About this book: Every year, tens of thousands of young children are diagnosed with disorders that make it difficult for them to absorb the external world. Parents of sensory kids—like those with sensory processing disorder, anxiety disorder, AD/HD, autism, bipolar disorder, and OCD—often feel frustrated and overwhelmed, creating stress in everyday life for the whole family. Now, with The Sensory Child Gets Organized, there’s help and hope.
As a professional organizer and parent of a sensory child, Carolyn Dalgliesh knows firsthand the struggles parents face in trying to bring out the best in their rigid, anxious, or distracted children. She provides simple, effective solutions that help these kids thrive at home and in their day-to-day activities, and in this book you’ll learn how to:
- Understand what makes your sensory child tick
- Create harmonious spaces through sensory organizing
- Use structure and routines to connect with your child
- Prepare your child for social and school experiences
- Make travel a successful and fun-filled journey
With The Sensory Child Gets Organized, parents get an easy-to-follow road map to success that makes life easier—and more fun—for your entire family.
Genre: Family & Relationships
Judge this book by its cover? Bright, appealing cover aptly suggests the kind of practical help this book offers
Reminds me of… Smart But Scattered: The Revolutionary “Executive Skills” Approach to Helping Kids Reach Their Potential by Peg Dawson and Richard Guare
Buy or borrow? Buy if you have a rigid, anxious or distracted kid. And if you don’t, buy for a friend who does.
Why did I read this book? For Touchstone for review.
Would I read another by this author? Yes.
My take: In easy, layman’s language, Dalgliesh starts at the very top by describing the types of kids whose parents will most benefit from her book–kids challenged by autism, anxiety disorders, OCD, ADHD and other sensory-related disorders. Though she doesn’t explicitly say so, I believe this book will be most helpful to parents of young children–say, those under 10–and those who are new at navigating the challenges of raising a sensory-challenged child.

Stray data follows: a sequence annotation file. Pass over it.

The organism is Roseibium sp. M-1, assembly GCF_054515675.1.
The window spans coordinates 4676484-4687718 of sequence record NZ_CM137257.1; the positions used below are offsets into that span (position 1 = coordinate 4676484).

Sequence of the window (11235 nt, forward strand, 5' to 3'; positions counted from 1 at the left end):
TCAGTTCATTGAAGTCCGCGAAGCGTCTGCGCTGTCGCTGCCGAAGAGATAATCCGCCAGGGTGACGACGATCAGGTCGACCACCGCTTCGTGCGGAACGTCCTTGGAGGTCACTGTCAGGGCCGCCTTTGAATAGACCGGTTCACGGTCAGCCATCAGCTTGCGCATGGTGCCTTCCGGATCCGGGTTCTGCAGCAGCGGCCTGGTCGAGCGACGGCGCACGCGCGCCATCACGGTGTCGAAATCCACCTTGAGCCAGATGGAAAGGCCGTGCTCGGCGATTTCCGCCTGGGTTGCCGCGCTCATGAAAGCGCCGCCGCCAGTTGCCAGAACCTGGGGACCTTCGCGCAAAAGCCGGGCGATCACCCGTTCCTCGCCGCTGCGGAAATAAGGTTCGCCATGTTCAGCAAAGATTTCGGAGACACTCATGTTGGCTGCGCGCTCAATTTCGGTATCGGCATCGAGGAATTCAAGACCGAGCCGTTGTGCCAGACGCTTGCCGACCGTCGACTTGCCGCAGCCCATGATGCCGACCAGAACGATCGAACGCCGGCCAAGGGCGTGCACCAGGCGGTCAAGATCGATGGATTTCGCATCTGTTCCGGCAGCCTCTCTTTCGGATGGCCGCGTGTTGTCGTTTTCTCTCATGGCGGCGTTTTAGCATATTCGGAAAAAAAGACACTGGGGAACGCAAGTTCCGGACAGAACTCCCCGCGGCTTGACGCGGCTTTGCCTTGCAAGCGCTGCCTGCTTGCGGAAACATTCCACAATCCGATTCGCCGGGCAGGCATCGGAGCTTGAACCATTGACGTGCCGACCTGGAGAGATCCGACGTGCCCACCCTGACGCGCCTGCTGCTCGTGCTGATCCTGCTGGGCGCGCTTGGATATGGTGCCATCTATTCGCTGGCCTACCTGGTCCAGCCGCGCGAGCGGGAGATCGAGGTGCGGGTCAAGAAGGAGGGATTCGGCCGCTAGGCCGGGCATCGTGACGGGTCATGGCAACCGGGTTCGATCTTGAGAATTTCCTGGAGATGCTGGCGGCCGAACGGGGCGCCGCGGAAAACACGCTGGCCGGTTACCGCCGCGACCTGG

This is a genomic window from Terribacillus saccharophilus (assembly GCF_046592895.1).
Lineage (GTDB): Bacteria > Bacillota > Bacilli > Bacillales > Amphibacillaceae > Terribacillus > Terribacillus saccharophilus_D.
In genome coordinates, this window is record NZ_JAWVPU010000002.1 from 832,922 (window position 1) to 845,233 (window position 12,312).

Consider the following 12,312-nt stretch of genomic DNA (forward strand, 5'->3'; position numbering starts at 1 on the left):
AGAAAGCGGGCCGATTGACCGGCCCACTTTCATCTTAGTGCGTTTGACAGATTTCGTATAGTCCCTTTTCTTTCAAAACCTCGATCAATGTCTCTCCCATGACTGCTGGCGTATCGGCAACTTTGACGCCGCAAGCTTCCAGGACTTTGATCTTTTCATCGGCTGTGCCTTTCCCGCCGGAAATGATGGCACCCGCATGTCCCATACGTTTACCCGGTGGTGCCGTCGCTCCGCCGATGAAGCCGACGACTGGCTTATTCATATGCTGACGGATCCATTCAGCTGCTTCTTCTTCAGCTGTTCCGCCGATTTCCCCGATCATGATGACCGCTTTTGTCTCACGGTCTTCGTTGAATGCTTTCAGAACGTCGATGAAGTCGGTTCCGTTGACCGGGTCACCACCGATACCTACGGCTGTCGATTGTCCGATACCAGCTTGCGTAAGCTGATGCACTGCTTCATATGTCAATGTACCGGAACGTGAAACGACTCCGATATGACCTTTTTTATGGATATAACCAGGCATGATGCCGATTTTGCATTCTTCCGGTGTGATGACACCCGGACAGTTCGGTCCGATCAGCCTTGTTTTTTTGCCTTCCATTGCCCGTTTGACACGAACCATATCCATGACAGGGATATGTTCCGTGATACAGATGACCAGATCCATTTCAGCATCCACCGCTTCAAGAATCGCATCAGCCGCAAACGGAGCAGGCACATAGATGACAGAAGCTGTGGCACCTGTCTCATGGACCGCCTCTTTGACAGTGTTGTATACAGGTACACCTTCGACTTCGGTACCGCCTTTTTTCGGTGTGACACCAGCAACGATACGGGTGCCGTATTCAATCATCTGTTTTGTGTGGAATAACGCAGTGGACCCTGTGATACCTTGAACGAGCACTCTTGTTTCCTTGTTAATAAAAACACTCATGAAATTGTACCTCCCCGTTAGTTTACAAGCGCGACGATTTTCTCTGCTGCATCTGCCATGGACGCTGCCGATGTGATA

Dalgliesh provides a practical Golden Tool–three important questions to ask in any new situation for your child–as well as a worksheet for helping you identify your child’s specific needs.
The book is broken into several general sections. Help at Home provides ideas for organizing your child’s bedroom, play area, and homework space–and for helping your child keep those spaces organized. It also gives suggestions for optimizing homework, transition and chore times, and the morning rush (which I most appreciated). Another big positive is that she suggests ways to involve your child in these decisions, which leads to greater buy-in. She also emphasizes the power of structure, routines and visual aids.
Help in the World helps parents identify stressful situations, and then gives them ideas for preparation and support. This section also includes ideas for easing travel tensions, as well as tips for caregivers (such as family and friends who regularly interact with your child).
Finally, Dalgliesh comes alongside you and shows how to become your child’s effective advocate with medical providers and educators. She also provides a whole host of helpful resources to further aid you in your journey.
Well-written and well-organized (natch), The Sensory Child Gets Organized is one of the most helpful books I’ve discovered on the topic.
Thanks to Touchstone for providing me a free copy to review. All opinions are mine.
Find out much more about Carolyn Dalgliesh and sensory organizing at www.systemsforsensorykids.com.